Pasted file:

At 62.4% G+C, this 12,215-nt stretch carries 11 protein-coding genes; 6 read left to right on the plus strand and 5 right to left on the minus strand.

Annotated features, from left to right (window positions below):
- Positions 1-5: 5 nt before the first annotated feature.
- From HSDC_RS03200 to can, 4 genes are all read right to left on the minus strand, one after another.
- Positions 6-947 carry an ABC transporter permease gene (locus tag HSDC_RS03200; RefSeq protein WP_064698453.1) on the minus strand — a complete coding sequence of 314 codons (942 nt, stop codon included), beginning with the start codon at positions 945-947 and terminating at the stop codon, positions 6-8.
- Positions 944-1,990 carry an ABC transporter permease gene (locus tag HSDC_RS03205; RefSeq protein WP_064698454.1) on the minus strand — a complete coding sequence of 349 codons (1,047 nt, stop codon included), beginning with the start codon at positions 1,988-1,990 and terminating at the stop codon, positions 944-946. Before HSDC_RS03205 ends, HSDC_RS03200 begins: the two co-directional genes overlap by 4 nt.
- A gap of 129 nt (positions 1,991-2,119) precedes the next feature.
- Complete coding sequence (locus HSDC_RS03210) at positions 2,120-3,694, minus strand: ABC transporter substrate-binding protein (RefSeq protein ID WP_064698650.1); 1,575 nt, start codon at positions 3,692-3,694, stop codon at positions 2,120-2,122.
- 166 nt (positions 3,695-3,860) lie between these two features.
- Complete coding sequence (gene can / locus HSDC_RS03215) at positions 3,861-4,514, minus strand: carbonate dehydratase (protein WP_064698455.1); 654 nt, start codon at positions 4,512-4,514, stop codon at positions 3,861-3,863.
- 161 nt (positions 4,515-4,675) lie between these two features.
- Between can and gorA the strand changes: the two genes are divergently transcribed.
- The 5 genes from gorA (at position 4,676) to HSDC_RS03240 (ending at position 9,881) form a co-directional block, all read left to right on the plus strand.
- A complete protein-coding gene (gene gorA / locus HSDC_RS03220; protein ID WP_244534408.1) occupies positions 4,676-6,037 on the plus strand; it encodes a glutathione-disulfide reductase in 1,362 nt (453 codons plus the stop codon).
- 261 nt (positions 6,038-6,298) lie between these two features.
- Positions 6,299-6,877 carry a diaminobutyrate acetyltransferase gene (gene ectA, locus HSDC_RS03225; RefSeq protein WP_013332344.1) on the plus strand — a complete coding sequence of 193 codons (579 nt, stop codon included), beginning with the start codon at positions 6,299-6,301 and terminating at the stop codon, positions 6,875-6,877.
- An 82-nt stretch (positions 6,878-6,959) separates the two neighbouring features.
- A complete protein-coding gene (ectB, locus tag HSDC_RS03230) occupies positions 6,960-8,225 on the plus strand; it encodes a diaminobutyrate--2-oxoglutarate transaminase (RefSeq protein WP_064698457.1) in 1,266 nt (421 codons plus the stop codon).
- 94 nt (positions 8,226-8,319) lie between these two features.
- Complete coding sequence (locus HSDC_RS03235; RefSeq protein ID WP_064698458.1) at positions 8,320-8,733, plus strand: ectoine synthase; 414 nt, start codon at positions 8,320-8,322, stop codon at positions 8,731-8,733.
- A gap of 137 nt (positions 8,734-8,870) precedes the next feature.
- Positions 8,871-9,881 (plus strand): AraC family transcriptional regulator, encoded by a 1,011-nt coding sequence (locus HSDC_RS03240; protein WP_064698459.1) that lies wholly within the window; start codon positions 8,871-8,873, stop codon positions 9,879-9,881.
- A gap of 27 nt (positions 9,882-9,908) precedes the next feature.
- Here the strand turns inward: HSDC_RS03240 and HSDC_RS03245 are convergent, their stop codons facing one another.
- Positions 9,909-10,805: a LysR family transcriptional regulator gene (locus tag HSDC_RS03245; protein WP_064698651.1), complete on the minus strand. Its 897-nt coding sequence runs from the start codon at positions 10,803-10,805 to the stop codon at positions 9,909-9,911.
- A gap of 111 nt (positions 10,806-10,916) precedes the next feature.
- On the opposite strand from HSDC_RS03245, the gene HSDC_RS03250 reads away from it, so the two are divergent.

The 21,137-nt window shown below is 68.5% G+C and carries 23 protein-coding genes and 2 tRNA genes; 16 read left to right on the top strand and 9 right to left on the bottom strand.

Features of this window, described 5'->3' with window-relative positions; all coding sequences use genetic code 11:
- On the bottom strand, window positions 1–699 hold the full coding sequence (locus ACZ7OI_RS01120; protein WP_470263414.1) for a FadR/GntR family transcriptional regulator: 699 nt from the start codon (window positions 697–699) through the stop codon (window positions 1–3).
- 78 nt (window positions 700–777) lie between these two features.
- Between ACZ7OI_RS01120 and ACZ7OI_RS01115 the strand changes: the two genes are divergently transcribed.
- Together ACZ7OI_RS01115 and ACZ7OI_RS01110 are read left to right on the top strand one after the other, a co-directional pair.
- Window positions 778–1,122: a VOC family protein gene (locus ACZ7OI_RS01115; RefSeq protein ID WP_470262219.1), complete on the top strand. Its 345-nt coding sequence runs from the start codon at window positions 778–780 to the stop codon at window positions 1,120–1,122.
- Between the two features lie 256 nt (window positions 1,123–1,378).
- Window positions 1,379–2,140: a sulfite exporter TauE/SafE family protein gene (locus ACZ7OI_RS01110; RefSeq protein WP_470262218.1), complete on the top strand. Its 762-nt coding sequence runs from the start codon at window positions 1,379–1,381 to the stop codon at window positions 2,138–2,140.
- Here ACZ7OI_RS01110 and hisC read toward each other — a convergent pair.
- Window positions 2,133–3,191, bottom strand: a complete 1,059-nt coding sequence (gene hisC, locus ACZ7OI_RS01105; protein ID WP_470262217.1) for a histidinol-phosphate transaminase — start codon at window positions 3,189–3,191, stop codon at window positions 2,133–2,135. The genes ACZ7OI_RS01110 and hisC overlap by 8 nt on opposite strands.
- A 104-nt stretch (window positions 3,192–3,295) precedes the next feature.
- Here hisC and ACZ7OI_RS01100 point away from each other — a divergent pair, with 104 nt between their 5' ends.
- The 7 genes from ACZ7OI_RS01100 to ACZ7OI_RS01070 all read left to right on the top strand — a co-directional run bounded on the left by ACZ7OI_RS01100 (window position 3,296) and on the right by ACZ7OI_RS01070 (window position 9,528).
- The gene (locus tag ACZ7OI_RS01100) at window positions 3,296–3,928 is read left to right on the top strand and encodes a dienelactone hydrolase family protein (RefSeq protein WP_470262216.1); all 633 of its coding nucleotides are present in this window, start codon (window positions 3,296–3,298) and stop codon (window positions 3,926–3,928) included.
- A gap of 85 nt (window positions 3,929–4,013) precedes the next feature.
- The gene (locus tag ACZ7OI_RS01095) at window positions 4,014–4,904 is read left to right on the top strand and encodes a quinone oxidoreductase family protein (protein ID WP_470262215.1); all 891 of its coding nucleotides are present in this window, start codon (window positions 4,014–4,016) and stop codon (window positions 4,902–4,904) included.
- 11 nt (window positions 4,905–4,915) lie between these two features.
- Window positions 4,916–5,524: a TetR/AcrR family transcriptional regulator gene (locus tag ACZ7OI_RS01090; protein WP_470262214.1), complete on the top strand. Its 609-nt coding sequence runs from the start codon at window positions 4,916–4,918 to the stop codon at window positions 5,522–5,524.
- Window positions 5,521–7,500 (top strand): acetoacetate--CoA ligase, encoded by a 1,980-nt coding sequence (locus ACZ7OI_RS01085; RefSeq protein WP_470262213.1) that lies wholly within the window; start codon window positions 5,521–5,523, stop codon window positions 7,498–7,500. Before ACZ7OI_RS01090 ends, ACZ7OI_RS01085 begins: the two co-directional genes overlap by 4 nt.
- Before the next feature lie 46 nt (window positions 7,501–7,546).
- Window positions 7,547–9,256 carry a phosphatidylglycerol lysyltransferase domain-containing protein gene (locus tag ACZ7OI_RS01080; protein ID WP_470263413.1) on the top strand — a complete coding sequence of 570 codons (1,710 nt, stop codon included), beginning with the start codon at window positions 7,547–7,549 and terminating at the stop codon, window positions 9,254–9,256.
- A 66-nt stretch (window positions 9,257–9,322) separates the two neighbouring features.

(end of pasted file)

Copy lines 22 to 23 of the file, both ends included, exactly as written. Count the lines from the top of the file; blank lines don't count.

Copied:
- Positions 8,871-9,881 (plus strand): AraC family transcriptional regulator, encoded by a 1,011-nt coding sequence (locus HSDC_RS03240; protein WP_064698459.1) that lies wholly within the window; start codon positions 8,871-8,873, stop codon positions 9,879-9,881.
- A gap of 27 nt (positions 9,882-9,908) precedes the next feature.